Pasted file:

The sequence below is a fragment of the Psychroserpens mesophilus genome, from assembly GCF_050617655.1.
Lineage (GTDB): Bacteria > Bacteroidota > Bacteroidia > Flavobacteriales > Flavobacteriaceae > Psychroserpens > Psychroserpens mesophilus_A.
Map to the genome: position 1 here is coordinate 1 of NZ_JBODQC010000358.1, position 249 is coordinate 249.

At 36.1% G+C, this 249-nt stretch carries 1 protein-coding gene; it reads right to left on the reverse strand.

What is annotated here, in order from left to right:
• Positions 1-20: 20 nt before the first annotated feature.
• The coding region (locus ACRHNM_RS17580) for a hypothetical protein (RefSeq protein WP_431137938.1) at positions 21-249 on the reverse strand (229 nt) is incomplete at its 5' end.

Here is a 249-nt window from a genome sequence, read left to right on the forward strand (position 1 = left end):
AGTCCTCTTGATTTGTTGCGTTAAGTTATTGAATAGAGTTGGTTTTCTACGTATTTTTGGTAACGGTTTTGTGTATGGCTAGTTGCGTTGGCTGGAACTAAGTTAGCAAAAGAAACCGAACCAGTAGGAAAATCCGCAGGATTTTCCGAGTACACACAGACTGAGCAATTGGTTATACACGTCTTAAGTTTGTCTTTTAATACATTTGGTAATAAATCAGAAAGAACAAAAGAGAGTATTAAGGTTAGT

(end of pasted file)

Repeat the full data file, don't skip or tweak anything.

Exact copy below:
The sequence below is a fragment of the Psychroserpens mesophilus genome, from assembly GCF_050617655.1.
Lineage (GTDB): Bacteria > Bacteroidota > Bacteroidia > Flavobacteriales > Flavobacteriaceae > Psychroserpens > Psychroserpens mesophilus_A.
Map to the genome: position 1 here is coordinate 1 of NZ_JBODQC010000358.1, position 249 is coordinate 249.

At 36.1% G+C, this 249-nt stretch carries 1 protein-coding gene; it reads right to left on the reverse strand.

What is annotated here, in order from left to right:
• Positions 1-20: 20 nt before the first annotated feature.
• The coding region (locus ACRHNM_RS17580) for a hypothetical protein (RefSeq protein WP_431137938.1) at positions 21-249 on the reverse strand (229 nt) is incomplete at its 5' end.

Here is a 249-nt window from a genome sequence, read left to right on the forward strand (position 1 = left end):
AGTCCTCTTGATTTGTTGCGTTAAGTTATTGAATAGAGTTGGTTTTCTACGTATTTTTGGTAACGGTTTTGTGTATGGCTAGTTGCGTTGGCTGGAACTAAGTTAGCAAAAGAAACCGAACCAGTAGGAAAATCCGCAGGATTTTCCGAGTACACACAGACTGAGCAATTGGTTATACACGTCTTAAGTTTGTCTTTTAATACATTTGGTAATAAATCAGAAAGAACAAAAGAGAGTATTAAGGTTAGT